At the end of the sixteenth century, and the beginning of the seventeenth, this system was breaking down. Litigation reached an all-time high, as people began to panic about the consequences of being linked through chains of credit to strangers of whom they knew nothing. The rate of imprisonment for debt also soared.
The courts eventually became the nucleus of a new system of credit. First, they served as a mechanism of identifying deadbeats, then lawyers became experts in creditworthiness, and then the lawyers went into business for themselves as "writers," ie. proto-bankers. At the same time, the national government began to permanently fund its debt, and this became a locus for investment. In the long run, government paper became the medium of exchange, allowing individuals to simplify their finances.
This book has a solid core of statistical evidence (tax, probate, and court records, or one sort or another) from King's Lynn, in Norfolk, but it is fleshed out by statistics from other towns, and anecdotal sources from all over England.

Andrew D. Todd - 1/11/2007

Below is a quick search-list for Ithaca Hours, the most well-established and well-documented local currency. Ithaca Hours seem to circulate among a fairly definite social strata, approximately the small college-dropout-shopkeeper class in a college town. This is a group which knows each other socially, and in any event, would be trading among themselves on a basis not available to the general public. The effect of the Ithaca Hour is that, instead of negotiating "neighbor discounts" on a case-by-case basis, they can let the discount rate float. It is a means of regularizing their pre-existing practice. There is probably a nontrivial support from state-paid liberal academics whose social position requires them to buy Ithaca Hours for dollars and to be seen to spend them. I suspect it's a bit like being in the local food co-op. We are talking about socially embedded transactions. Orthodox Jews do not eat ham and cheese sandwiches, no matter how cheap they are. End of discussion. For a local merchant, there are substantial economic consequences to being part of the local "old-boy network," such as referral business, access to non-bank credit, etc.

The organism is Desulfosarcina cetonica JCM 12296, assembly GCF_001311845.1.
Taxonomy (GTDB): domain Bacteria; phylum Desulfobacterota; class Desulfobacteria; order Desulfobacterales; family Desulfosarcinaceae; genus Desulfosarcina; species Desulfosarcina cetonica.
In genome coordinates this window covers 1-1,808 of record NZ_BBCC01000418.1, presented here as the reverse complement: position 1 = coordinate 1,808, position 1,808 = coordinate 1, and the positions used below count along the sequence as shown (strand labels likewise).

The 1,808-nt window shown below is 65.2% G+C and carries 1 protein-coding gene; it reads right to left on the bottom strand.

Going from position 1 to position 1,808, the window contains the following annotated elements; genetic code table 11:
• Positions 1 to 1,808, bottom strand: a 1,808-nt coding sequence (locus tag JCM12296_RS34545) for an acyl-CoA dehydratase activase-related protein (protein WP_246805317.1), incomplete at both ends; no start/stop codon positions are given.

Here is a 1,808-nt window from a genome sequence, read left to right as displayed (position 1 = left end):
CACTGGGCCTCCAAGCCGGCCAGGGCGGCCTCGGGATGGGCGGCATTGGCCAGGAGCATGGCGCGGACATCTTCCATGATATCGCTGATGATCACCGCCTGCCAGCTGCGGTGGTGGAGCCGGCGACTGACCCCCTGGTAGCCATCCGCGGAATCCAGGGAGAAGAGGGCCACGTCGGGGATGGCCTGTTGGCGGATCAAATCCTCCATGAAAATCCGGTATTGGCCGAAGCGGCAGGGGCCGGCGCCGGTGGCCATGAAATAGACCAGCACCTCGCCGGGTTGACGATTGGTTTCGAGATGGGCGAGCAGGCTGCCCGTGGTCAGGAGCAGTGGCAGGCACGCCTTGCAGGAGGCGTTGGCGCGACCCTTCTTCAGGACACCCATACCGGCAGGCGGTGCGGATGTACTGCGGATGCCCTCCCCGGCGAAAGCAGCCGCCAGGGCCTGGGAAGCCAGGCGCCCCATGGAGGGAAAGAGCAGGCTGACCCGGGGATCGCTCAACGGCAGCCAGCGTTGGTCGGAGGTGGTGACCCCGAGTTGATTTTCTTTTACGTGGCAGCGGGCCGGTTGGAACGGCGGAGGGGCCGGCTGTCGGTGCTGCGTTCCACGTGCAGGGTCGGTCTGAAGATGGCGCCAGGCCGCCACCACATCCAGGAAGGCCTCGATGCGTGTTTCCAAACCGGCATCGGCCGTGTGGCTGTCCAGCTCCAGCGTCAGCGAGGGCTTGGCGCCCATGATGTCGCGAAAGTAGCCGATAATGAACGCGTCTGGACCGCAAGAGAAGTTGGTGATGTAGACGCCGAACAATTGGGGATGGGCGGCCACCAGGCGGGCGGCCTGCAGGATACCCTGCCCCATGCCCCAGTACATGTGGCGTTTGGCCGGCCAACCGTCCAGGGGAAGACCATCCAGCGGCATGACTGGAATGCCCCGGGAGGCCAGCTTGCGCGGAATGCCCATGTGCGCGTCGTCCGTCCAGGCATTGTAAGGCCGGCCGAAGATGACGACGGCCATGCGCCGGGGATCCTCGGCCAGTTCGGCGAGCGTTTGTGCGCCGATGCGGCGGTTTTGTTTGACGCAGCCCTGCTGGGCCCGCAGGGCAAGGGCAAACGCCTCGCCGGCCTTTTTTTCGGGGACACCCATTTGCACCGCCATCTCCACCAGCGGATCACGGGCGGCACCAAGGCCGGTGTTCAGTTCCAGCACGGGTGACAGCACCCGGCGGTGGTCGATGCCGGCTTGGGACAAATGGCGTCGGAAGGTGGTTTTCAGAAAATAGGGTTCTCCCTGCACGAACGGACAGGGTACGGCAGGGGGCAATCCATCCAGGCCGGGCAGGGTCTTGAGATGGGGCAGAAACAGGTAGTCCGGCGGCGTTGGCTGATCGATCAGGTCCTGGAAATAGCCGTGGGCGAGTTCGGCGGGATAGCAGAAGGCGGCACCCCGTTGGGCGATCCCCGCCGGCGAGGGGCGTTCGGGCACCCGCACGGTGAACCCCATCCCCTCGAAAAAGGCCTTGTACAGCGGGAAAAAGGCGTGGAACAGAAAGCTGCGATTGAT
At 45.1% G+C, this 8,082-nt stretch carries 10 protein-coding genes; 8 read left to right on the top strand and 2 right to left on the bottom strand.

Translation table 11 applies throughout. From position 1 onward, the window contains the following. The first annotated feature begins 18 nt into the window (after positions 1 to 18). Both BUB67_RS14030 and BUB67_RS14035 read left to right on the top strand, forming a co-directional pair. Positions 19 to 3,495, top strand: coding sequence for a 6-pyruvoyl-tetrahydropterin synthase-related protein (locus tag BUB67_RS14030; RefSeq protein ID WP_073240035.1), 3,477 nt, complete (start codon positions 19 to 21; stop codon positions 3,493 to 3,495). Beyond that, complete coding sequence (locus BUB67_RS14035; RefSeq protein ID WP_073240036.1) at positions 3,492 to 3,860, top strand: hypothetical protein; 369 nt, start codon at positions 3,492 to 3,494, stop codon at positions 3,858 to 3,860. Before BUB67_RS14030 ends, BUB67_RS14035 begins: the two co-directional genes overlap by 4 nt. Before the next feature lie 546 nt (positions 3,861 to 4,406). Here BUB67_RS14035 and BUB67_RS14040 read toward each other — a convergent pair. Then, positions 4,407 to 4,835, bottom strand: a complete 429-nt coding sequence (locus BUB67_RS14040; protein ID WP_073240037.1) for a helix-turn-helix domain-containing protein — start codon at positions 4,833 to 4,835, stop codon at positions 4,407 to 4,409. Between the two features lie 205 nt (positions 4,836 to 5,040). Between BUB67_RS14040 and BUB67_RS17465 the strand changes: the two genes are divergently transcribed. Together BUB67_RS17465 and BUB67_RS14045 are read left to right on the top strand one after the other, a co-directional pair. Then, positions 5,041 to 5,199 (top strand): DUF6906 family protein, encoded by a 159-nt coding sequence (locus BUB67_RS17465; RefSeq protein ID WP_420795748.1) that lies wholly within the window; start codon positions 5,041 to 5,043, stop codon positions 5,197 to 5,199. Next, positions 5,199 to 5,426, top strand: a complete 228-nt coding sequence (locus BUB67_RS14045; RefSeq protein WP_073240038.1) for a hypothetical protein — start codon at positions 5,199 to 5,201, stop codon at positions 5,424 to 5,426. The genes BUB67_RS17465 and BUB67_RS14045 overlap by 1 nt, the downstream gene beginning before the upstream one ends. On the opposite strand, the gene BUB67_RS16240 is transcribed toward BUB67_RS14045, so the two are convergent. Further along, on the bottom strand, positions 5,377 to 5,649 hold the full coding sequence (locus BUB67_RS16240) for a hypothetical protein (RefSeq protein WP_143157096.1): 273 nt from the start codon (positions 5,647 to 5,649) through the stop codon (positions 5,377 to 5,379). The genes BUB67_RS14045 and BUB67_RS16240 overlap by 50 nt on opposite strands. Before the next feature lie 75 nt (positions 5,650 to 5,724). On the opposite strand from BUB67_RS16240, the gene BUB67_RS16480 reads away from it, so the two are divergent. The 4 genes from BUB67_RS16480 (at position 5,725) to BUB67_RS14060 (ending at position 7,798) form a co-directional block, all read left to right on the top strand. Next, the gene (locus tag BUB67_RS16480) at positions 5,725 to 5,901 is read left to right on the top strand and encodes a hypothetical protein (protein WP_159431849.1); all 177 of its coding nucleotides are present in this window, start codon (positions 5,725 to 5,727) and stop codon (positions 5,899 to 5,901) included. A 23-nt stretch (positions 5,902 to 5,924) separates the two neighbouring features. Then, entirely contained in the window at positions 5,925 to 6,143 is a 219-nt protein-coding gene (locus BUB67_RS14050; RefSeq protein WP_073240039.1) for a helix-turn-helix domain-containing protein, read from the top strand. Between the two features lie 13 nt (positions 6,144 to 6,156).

At a guess, Provincetown, Mass., might have a similar social stratigraphy. I believe that, at one point, Kurt Vonnegut lived there. The "Dune Doubloon" might well prove to be viable, within similar limits.
Jeffrey Jacob, Merlin Brinkerhoff, Emily Jovic and Gerald Wheatley, The Social and Cultural Capital of Community Currency: An Ithaca HOURS Case Study Survey">

A basic study of who trades in Ithaca Hours, to what extent, etc.

Keith Hart, IE + IT = ED?: Is informal economy plus information technology a path towards economic democracy?">